Redirects

Redirection is a process put in place to forward site visitors to an alternative page when the page they are looking to view is no longer live on the site. Redirects may be implemented for migration purposes, as well as for site re-architecture and when pages naturally expire. They can also be used to consolidate ranking signals. Our Hangout Notes cover the different redirection types and explore how Google understands these.

Disavow Backlinks on New and Migrating Domains

December 2, 2014 Source

If you migrate a site to a new domain which has unnatural backlinks, you should disavow the unnatural links on the new domain as well.


Use Disallow to Improve Crawling Efficiency

October 10, 2014 Source

John recommends against robots.txt, because it prevents Google consolidating authority signals, but then says there are occassions when crawling efficiency is more important.


Submit Sitemaps with Changed URLs

September 12, 2014 Source

If you change many URLs, you should submit a sitemap with the old URLs to Google which will help them pick up the redirects to the new URLs. Webmaster tools will report errors with the sitemap, because it only contains redirecting URLs, but this is fine.


301 Redirects Pass Full PageRank on a Site Level but Not per URL

September 12, 2014 Source

If you redirect a full domain, e.g. www to non-www, or http to https, the full authority will be passed over, but individual 301 redirects do not pass the full authority.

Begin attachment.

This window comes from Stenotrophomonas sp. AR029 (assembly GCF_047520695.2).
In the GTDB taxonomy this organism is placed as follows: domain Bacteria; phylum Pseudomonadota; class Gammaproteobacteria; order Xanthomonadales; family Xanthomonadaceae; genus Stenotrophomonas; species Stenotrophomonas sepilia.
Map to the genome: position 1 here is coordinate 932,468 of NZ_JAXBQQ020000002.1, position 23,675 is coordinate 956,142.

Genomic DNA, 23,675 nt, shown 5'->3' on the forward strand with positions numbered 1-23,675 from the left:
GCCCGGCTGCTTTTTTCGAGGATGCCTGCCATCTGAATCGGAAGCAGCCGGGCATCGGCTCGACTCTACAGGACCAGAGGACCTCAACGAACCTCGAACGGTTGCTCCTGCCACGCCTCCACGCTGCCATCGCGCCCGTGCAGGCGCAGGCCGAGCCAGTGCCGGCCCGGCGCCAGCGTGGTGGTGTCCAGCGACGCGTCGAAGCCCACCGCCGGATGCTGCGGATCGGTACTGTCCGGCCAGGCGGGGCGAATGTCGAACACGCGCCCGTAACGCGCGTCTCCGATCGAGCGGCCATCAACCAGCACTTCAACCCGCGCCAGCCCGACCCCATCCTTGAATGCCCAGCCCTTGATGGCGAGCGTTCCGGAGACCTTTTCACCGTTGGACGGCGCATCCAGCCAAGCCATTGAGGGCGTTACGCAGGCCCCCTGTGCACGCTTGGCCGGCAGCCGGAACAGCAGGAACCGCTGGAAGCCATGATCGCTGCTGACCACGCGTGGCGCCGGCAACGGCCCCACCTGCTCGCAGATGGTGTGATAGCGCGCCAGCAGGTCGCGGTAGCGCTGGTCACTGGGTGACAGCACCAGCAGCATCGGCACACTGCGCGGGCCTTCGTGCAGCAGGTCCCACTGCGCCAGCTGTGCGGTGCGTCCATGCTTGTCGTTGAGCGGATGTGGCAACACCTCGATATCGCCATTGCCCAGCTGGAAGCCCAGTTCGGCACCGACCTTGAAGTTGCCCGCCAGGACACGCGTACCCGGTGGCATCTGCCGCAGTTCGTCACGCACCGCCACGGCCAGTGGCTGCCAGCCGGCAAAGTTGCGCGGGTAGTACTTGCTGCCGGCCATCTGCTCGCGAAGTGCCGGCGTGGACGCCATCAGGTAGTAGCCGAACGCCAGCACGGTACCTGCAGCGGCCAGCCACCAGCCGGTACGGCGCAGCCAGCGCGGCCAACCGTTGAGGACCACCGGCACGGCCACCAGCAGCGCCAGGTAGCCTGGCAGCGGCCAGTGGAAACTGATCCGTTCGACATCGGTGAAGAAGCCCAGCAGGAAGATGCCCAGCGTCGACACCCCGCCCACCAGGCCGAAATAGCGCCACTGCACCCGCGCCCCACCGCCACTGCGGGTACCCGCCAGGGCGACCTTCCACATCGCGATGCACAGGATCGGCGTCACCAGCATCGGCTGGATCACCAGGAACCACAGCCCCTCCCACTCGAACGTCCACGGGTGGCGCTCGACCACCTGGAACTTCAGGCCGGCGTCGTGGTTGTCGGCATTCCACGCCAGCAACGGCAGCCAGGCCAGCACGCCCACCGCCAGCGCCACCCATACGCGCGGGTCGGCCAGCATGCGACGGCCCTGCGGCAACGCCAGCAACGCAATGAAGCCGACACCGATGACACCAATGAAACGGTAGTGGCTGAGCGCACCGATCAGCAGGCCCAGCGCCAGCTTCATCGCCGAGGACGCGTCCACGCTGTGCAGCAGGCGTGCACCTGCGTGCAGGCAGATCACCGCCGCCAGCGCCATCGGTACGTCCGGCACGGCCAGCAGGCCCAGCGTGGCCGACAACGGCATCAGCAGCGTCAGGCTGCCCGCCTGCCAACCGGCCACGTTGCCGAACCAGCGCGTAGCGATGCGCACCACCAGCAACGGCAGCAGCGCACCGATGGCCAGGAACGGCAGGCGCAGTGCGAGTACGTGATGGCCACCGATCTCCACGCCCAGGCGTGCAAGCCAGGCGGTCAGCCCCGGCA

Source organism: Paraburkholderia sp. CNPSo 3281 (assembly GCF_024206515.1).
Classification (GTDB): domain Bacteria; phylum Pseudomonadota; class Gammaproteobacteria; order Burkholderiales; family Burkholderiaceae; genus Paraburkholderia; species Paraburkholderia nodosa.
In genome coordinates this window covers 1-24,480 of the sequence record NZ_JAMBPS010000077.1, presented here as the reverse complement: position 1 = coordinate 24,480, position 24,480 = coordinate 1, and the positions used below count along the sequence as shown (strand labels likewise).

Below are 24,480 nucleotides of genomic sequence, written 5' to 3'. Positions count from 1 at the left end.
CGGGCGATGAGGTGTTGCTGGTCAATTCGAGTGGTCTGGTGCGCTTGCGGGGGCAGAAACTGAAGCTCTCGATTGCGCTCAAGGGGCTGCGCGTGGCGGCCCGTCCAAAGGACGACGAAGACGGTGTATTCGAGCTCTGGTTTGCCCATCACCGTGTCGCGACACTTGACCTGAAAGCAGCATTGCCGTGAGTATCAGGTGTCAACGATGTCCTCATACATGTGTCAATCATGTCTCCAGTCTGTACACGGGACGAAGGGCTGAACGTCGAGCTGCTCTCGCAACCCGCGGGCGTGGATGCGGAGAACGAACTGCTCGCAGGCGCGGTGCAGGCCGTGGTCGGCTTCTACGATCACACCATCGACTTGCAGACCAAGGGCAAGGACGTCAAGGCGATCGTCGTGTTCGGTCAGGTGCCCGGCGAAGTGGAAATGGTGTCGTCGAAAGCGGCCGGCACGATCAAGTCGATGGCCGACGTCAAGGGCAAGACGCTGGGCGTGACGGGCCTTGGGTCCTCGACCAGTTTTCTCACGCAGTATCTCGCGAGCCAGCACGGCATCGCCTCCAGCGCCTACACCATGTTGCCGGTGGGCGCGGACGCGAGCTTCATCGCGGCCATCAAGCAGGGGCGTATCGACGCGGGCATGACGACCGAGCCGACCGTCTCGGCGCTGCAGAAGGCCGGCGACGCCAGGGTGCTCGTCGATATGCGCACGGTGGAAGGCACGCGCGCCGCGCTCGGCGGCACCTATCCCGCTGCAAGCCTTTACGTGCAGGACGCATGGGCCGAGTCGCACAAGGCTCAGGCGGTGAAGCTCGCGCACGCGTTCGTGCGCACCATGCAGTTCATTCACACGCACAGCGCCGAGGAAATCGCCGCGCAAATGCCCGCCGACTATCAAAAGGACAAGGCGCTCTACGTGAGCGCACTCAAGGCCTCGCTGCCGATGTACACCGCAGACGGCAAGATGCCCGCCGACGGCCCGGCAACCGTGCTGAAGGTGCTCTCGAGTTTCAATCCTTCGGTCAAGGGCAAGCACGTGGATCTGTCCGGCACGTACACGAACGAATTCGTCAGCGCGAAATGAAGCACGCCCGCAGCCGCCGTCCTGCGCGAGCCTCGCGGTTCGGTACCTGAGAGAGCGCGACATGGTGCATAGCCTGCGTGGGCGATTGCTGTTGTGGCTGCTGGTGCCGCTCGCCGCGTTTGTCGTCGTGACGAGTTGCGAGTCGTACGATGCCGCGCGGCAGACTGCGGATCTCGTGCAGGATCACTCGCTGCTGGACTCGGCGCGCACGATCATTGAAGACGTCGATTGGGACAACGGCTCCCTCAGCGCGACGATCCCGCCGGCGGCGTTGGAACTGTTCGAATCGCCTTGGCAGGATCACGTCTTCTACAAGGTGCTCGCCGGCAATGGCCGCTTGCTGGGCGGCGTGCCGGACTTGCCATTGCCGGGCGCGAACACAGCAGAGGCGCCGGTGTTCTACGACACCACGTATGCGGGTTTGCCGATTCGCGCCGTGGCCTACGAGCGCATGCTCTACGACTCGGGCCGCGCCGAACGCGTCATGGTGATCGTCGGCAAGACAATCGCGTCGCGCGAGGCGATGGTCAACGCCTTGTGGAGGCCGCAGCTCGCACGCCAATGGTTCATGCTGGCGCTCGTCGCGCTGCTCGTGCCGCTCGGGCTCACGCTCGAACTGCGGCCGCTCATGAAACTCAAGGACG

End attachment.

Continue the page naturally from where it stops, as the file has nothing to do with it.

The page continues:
Every Step in a Redirect Loses Some PageRank

September 12, 2014 Source

With redirect chains, some additional authority is lost for each redirect in the chains, so you should minimise them, but the amount is small. Google recommends getting links updated to point directly to the new URL.


302s Will Eventually Be Interpreted as 301s

September 8, 2014 Source

After a long time, a 302 may be interpreted as a 301.


Canonicalised Pages Stay in Google’s Index

August 29, 2014 Source

Canonicalised pages may remain showing as indexed for site: searches depending on the ‘site structure’. They are no considered as hard as a redirect, and the page can still surface for unique content. Canonical URLs are not crawled immediately, like a redirect would be. John suggests that if you have a large number of incorrect canonical tags, such as many pages canonicalising to a single page, they might ignore all canonical tags across the site. Google makes a clear recommendation that cleaning up broken canonical tags is a good idea.


Redirecting URLs Do Lose Some PageRank

August 25, 2014 Source

Changing URLs and using redirects does result in a small loss of PageRank. Keeping original URLs is still better if possible. This is also why Google recommend updating backlinks.


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